“The number of fishes that are kept and the number of released fishes that die as a result of fishing all go toward the Annual Catch Limit or ‘quota’ for the year,” Baker continues. “Reducing the number of released fishes that die as a result of fishing should result in more fishing opportunities for anglers.”

Scientists have long assumed that fishes suffering from barotrauma did not survive after being released. However, a 2011 study funded by North Carolina Sea Grant found that this supposition overestimated fish mortality.

The researchers — led by North Carolina commercial fisherman Tom Burgess and Jeffrey Buckel, a fisheries biologist who is on faculty at North Carolina State University — studied the effects of barotrauma on black sea bass that were captured at depths common to the fishery. They discovered that the majority of the sea bass that made it down to depth survived.

“Black sea bass was an ideal candidate for the research because the species can suffer from barotrauma, and a high percentage of recreationally caught fish are released by anglers,” Baker notes.

Black sea bass that swam down — whether or not they showed signs of barotrauma — had a 93 percent survival rate, while only 17 percent of the fish that floated survived, the final project report noted.

“Thus, our study supports the conclusion that swimming down after release is a reasonably good indication of survival in black sea bass,” they wrote. To view their final report, go to and look for 2011-FEG-04 in the Project Number field.

The South Atlantic Fishery Management Council applied this estimate of discard survival to the black sea bass population in the South Atlantic.

• Designing a Solution

With input from captains, the research team designed several different devices and tested multiple prototypes. For their study in winter and spring 2015, they tested a weighted hoop-net device.

The device is a tubular net, with one end closed and the other open. As anglers catch fishes, they put the ones they want to release into the net. To release the fishes, the hoop-net is dropped overboard. The device falls through the water with the opening facing down. The weight of the hoop pulls the net down, fishes and all.

prototype device

Sara Mirabilio, left and Scott Baker, North Carolina Sea Grant fisheries specialists, deploy the prototype device. Photo courtesy project team.

“Each fish is like a balloon and has a buoyancy factor that must be countered,” explains Bob Fisher, with Virginia Institute of Marine Science extension. He is affiliated with Virginia Sea Grant and one of the researchers on the team.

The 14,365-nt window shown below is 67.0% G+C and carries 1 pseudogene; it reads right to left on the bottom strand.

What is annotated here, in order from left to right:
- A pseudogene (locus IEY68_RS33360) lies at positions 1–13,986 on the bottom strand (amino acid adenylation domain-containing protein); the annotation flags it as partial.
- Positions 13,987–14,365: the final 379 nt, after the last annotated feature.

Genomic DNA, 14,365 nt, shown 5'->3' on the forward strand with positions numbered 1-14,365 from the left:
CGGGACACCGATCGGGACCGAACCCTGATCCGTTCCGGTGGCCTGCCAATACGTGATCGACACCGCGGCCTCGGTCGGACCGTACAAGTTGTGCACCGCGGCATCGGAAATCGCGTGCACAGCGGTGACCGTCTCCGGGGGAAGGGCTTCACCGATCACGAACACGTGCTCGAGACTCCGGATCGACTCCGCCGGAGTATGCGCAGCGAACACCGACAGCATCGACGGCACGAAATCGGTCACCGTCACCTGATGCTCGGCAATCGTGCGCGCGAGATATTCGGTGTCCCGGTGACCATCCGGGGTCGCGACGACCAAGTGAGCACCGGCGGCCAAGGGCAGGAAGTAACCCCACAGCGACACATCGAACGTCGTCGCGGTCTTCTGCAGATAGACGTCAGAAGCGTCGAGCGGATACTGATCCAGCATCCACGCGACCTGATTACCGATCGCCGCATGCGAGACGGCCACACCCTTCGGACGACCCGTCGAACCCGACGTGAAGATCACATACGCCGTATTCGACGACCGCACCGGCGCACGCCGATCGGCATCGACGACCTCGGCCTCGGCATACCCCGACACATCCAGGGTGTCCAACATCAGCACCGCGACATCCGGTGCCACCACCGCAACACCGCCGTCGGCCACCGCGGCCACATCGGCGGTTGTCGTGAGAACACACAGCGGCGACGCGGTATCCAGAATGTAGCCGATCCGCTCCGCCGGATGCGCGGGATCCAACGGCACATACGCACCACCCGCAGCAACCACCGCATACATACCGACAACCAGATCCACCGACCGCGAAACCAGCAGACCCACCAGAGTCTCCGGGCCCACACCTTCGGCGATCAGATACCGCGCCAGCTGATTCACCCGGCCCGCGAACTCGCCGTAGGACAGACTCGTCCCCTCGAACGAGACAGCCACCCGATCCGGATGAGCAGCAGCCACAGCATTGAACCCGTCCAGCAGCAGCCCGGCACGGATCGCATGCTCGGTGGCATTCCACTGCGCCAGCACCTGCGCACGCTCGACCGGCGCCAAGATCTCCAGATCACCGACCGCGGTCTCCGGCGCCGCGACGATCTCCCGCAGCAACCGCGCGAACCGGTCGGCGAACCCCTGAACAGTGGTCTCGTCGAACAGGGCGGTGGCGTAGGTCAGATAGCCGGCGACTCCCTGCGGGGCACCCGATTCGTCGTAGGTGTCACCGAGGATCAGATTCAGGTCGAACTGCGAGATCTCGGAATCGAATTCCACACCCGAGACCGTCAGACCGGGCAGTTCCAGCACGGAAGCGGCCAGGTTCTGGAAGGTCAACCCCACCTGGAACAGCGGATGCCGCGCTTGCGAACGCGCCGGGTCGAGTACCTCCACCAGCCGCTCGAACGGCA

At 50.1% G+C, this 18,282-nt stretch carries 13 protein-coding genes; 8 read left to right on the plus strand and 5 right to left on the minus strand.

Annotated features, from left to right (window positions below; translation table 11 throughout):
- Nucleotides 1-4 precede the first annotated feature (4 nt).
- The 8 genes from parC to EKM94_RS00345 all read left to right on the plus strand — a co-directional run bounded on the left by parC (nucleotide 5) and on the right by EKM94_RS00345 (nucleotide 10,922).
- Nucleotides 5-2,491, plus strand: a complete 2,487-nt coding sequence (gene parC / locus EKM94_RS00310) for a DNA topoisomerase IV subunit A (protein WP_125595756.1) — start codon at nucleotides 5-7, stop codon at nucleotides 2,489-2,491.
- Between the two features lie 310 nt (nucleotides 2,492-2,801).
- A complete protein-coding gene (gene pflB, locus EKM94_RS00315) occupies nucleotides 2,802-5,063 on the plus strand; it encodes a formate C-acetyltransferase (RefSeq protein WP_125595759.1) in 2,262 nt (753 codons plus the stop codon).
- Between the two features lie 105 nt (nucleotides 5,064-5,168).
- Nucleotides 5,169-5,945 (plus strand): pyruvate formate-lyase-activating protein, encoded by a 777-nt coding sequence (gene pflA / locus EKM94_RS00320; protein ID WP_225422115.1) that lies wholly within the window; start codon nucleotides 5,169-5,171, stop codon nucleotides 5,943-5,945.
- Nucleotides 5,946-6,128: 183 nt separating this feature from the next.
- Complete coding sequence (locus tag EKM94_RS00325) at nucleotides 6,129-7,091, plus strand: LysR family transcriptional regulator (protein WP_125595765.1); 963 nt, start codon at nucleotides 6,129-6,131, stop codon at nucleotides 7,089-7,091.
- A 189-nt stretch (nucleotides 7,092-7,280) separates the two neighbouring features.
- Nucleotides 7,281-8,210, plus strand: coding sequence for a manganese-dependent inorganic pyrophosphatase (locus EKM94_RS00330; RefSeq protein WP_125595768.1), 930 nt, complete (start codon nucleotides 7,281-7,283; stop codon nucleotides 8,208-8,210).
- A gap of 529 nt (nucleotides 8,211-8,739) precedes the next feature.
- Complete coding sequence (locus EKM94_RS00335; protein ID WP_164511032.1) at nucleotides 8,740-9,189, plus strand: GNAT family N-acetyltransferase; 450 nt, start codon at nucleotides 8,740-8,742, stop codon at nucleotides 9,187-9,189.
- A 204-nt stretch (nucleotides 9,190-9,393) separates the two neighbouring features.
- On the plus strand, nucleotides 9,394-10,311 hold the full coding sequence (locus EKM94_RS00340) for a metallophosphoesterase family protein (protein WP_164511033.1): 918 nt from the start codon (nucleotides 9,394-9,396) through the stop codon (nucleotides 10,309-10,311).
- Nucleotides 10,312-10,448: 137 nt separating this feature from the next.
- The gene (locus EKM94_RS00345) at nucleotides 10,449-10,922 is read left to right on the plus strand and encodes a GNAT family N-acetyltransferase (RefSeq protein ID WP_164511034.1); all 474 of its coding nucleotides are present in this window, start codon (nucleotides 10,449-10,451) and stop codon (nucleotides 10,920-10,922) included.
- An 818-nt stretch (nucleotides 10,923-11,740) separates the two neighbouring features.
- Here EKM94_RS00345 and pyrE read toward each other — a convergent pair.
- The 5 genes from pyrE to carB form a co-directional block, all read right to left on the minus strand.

The hoop must weigh enough to sink, despite the little fish “balloons” floating in the net. The fish’s swim bladder recompresses as it is pulled down, and the fish regains the ability to swim out on its own.

The team tested the design on several species including blueline tilefish, triggerfish, blackbellied rosefish and black sea bass — which they encountered the most.

“From what we can tell, it works. It’s relatively easy. It’s quick. It doesn’t take up a lot of space. It has all the pluses in terms of use and time and space,” says Michael Danko, assistant director for extension for the New Jersey Sea Grant Consortium and another member of the research team. “We need to do more tagging to find out if the device is actually effective.”

The researchers descended a total of 227 fish. Of those, 161 fish — including 61 in North Carolina — were tagged and will be monitored by tagging programs in each state. Recapture of those fishes will help researchers estimate how well descending devices improve survival.

“It’s a great tool, but it’s going to be one of many tools,” Danko predicts. “There’s no one set tool or device that everybody can use.”

During trials, the Sea Grant specialists also discussed barotrauma with anglers, and gauged their opinions about using the descending devices. See the story by Sara Mirabilio, North Carolina Sea Grant fisheries specialist and another team member, for more on the education and outreach portion of this study.

While the trials were promising, there’s still work ahead to get captain and angler buy in.

“Getting fishermen — recreational anglers and commercial fishermen too — to use stuff like that is challenging,” Foster says. “But I think the way Sea Grant goes about it, where they work cooperatively with boats rather than order them around, it has potential.”

Go to for a three-minute video that explains barotrauma. The final report is available at

This article was published in the Holiday 2015 issue of Coastwatch.